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Taqoz Reloaded 2.8 - Better Readability: Named Local Variables — Parallax Forums

Taqoz Reloaded 2.8 - Better Readability: Named Local Variables

Christof Eb.Christof Eb. Posts: 695
edited 2022-04-08 10:45 in Forth

It does not help to deny, that Forth source code can be hard to read!
In my opinion, there are several reasons for this problem.
1. RPN: operands first followed by operators. - Well, we will not change this, because it makes Forth compact and fast.
2. Source code writing style. - In old systems source code was written in screens of 16 lines only. This led to compact style, sometimes all comments have been moved to a separate "shadow" screen. This is no longer necessary. Today Forth source code can be written more vertically with nice indentation.
3. Several operands needed in a word hidden and moving on the stack. - We will tackle this here:

Example:
Let's assume, you want to build a word (function) which gives TRUE, if a number is within bounds.

: inbds ( testval lowLimit hiLimit -- false_true ) \ traditional
    3RD >
    rot rot \ to get the first result out of the way 
    nop >  and 
; 

:s nop is only needed because this ??? formatting here

There are 2 issues:
1. You need testval twice, which is solved here by 3RD.
2. The first logical result is on top of stack and gets in the way, which is solved by rot rot. If your function word is a little bit longer, it will be easy to loose track of the content of the stack and it's positions.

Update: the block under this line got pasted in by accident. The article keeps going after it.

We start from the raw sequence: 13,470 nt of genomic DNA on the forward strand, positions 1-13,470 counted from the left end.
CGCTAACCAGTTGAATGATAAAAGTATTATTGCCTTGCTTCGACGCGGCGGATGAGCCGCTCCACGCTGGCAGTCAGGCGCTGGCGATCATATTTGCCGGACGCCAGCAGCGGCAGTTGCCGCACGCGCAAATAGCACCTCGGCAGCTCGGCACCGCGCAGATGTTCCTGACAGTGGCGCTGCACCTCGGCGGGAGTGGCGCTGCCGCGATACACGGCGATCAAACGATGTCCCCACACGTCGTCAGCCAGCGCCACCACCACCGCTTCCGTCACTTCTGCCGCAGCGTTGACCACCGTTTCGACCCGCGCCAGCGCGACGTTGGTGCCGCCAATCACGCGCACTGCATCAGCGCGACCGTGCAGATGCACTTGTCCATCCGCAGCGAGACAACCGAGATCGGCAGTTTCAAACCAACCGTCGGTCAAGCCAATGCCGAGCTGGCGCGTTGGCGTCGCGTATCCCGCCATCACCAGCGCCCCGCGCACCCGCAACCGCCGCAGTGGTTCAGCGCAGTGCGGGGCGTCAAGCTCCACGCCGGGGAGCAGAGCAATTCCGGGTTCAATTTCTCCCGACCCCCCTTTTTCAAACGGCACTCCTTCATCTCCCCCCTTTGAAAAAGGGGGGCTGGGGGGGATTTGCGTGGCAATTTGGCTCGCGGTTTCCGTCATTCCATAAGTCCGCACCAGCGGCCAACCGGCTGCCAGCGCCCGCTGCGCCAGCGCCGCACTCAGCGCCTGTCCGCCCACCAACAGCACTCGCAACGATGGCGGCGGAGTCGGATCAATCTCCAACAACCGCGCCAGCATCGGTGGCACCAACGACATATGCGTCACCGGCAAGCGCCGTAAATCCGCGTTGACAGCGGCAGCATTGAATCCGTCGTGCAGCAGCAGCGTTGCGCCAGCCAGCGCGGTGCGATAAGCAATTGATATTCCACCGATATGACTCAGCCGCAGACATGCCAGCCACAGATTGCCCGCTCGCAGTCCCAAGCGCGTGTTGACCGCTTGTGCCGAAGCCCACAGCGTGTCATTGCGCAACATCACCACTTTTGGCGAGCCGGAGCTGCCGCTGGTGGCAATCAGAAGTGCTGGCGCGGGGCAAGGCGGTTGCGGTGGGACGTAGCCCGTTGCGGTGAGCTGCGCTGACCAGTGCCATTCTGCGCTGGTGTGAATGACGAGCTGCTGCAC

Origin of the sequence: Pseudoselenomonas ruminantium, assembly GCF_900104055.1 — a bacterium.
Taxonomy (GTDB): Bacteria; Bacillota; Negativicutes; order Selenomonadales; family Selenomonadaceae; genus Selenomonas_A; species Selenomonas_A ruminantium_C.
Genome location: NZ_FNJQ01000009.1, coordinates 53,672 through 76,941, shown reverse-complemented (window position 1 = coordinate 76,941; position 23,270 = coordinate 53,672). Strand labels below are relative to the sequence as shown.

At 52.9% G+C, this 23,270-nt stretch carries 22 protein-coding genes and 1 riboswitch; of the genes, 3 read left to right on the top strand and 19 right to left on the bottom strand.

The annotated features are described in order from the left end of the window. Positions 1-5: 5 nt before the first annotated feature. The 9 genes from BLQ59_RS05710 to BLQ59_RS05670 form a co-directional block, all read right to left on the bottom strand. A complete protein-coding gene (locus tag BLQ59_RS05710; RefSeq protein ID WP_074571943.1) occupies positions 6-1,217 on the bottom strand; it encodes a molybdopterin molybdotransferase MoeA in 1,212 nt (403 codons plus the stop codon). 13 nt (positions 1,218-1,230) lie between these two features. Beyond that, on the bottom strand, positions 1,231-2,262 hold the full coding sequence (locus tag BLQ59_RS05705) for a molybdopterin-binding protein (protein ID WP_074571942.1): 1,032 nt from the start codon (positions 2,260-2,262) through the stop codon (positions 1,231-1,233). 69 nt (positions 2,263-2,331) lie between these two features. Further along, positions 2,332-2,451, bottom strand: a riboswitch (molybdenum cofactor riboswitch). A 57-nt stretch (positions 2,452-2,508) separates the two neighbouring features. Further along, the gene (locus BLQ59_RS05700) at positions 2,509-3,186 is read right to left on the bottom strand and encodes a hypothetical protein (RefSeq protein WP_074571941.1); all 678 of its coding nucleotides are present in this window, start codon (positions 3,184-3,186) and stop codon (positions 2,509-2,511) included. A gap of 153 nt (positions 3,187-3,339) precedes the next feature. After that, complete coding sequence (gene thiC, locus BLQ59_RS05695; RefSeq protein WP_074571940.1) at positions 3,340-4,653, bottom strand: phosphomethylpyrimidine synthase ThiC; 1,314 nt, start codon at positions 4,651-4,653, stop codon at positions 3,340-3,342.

So here is version with locals which have fixed names a...e and can be accessed with a> and >a:

: inbods loc_a_b_c ( testval lowLimit hiLimit -- false_true ) \ fixed named locals
    a> b> >
    a> c> < and 
endloc ;

And here is the new version with named locals:

: inbounds {: testval lowLimit hiLimit -- false_true } \ with named locals
    testval lowLimit >  
    testval hiLimit <   AND 
;

This uses a modified stack diagram as syntax for the definition of the variable names.
{: starts the definitions of names of initialized local variables
, starts the definitions of names of non-initialized local variables ( not used here )
-- starts comment
} finish of the modified stack diagram
These locals are of type VALUE and can be written with a preceding to or +to.

Implementation:
Separate stacks are used for locals of each cog. Unnamed and named locals use the same stack, which holds fixed stack frames of 5 numbers. These frames are allocated and freed as a block each.
It took me a while to find a way to implement named locals. Some difficulty is given because the stack diagram follows the already begun colon definition. In Taqoz there are 2 separate parts of the dictionary. So it is possible to define ALIAS names for the locals while the compilation of the new word is already running. The compiler will then instantly use the new names. No modification of the compiler itself is necessary.

Limitations:

  • Number of local variables is limited to 5 per word by choice. - I had started with 3 only and then incremented this. 5 seems to cover most.
  • The ALIAS function might overwrite old words.
  • Decompiling with SEE or DECOMP will show the last ALIAS names for the local variables. So it is advisable to use these directly following the word definition.